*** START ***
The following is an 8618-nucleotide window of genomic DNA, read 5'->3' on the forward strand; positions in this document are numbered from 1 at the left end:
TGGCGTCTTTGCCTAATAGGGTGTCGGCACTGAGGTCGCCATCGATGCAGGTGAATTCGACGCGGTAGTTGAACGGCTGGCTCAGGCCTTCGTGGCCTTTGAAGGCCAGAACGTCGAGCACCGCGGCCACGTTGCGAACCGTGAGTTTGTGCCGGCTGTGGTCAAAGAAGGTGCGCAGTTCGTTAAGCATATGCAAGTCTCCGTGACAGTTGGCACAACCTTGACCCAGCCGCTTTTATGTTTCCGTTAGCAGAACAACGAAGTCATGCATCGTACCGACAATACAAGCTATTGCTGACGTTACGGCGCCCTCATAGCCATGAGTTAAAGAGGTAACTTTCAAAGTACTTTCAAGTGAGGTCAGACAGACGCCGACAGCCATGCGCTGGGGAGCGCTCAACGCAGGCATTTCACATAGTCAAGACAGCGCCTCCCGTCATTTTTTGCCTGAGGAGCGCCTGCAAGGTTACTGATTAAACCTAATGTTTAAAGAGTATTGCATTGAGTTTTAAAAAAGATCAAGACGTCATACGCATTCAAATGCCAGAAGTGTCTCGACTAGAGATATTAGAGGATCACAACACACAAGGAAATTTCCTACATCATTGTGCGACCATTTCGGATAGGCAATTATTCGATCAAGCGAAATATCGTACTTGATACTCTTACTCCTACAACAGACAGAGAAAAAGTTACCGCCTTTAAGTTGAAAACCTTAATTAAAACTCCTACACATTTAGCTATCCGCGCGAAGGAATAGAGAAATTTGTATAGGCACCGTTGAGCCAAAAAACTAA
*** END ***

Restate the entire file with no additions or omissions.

The following is an 8618-nucleotide window of genomic DNA, read 5'->3' on the forward strand; positions in this document are numbered from 1 at the left end:
TGGCGTCTTTGCCTAATAGGGTGTCGGCACTGAGGTCGCCATCGATGCAGGTGAATTCGACGCGGTAGTTGAACGGCTGGCTCAGGCCTTCGTGGCCTTTGAAGGCCAGAACGTCGAGCACCGCGGCCACGTTGCGAACCGTGAGTTTGTGCCGGCTGTGGTCAAAGAAGGTGCGCAGTTCGTTAAGCATATGCAAGTCTCCGTGACAGTTGGCACAACCTTGACCCAGCCGCTTTTATGTTTCCGTTAGCAGAACAACGAAGTCATGCATCGTACCGACAATACAAGCTATTGCTGACGTTACGGCGCCCTCATAGCCATGAGTTAAAGAGGTAACTTTCAAAGTACTTTCAAGTGAGGTCAGACAGACGCCGACAGCCATGCGCTGGGGAGCGCTCAACGCAGGCATTTCACATAGTCAAGACAGCGCCTCCCGTCATTTTTTGCCTGAGGAGCGCCTGCAAGGTTACTGATTAAACCTAATGTTTAAAGAGTATTGCATTGAGTTTTAAAAAAGATCAAGACGTCATACGCATTCAAATGCCAGAAGTGTCTCGACTAGAGATATTAGAGGATCACAACACACAAGGAAATTTCCTACATCATTGTGCGACCATTTCGGATAGGCAATTATTCGATCAAGCGAAATATCGTACTTGATACTCTTACTCCTACAACAGACAGAGAAAAAGTTACCGCCTTTAAGTTGAAAACCTTAATTAAAACTCCTACACATTTAGCTATCCGCGCGAAGGAATAGAGAAATTTGTATAGGCACCGTTGAGCCAAAAAACTAA